The Mercy Rule: When do you end a decision analysis early?

In some sports leagues, particularly those with youth competitors, there is a Mercy Rule by which a game is ended early if one team has built up an insurmountable lead. For example, in little league baseball the rule may be to end the game if one team is ahead 10 runs after 4 or more innings. While the team that's behind may theoretically have a chance, it's much more likely that grinding out the rest of the game would only humiliate the losing team and result in everyone getting home late on a school night.


Decision Engineering: Keeping the Decision Factory Humming

The subject of Decision Engineering has been gathering increasing attention, most recently with this article in IEEE Roundup.

Decision {insert any noun in the English language} ...

Among some of my decision, uh, interested friends and colleagues, there's a certain skepticism about new terms that start with the word "decision".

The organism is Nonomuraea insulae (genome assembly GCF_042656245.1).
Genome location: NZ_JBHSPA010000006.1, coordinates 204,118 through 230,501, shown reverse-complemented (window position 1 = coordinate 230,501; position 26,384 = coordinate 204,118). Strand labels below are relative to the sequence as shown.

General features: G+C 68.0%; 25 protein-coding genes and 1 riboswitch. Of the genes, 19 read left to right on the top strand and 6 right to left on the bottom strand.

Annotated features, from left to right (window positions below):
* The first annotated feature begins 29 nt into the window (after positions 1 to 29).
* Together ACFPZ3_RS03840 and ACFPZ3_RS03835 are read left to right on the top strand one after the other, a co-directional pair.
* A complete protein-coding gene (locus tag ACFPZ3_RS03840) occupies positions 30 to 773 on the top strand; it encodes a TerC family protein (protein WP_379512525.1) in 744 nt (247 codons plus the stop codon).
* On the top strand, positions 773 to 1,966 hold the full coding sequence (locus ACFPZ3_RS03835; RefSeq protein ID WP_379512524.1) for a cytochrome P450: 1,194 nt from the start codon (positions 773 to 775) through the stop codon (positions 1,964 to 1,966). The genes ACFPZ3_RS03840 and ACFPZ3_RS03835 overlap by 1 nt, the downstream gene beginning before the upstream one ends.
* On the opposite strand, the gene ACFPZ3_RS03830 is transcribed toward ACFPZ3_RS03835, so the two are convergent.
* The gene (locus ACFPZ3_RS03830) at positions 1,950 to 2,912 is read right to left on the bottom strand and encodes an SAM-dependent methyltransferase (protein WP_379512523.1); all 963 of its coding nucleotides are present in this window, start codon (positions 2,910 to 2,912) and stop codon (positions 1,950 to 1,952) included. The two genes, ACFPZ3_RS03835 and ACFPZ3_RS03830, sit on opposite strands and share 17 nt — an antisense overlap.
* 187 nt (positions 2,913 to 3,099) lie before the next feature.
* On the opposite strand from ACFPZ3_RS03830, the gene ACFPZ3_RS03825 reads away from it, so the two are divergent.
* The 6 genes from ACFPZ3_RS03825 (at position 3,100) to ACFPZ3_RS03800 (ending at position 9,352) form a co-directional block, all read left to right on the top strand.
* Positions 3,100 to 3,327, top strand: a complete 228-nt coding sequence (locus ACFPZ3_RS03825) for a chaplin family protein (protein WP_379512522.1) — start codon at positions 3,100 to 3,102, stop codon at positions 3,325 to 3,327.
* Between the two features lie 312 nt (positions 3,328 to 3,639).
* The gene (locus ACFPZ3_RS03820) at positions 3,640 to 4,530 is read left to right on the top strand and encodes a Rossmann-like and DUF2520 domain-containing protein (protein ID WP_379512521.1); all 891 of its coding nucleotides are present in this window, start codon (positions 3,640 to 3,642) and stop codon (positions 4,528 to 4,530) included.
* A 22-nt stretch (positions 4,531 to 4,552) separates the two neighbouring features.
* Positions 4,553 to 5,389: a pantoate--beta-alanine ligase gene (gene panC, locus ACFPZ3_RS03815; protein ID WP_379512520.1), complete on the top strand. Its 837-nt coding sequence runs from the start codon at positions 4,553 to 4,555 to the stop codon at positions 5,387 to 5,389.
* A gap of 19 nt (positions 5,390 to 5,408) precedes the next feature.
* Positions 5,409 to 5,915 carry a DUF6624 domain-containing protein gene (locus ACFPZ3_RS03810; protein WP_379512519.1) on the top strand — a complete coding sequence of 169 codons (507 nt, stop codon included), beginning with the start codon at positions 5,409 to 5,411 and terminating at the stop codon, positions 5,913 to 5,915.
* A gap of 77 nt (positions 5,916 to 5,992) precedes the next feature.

What is the decision? Or, common disorders of the decision pyramid

A recent post by Steve Barrager on LinkedIn got me thinking about decisions, and in particular, the framing choices that lead to the identification of the focus decisions an analytical project will consider.

In many cases, the main decision is pretty obvious. Should we fund this R&D project? What should we bid for this lease?

5 Ways to Screw Up a Decision Analysis Project

(Or, how about just a little bit of process to go with that gorgeous decision tree?)

Personally, I've always loved a beautiful model, whether it's based on decision trees, Monte Carlo, dynamic programming, or any other quantitative method. I've made a few beautiful models myself, and have admired many more created by colleagues and DPL users. However, fairly early on in my career I began to notice that the correlation between the beauty of a model and the success of a project (as measured on the armchair decision quality index) was quite small.

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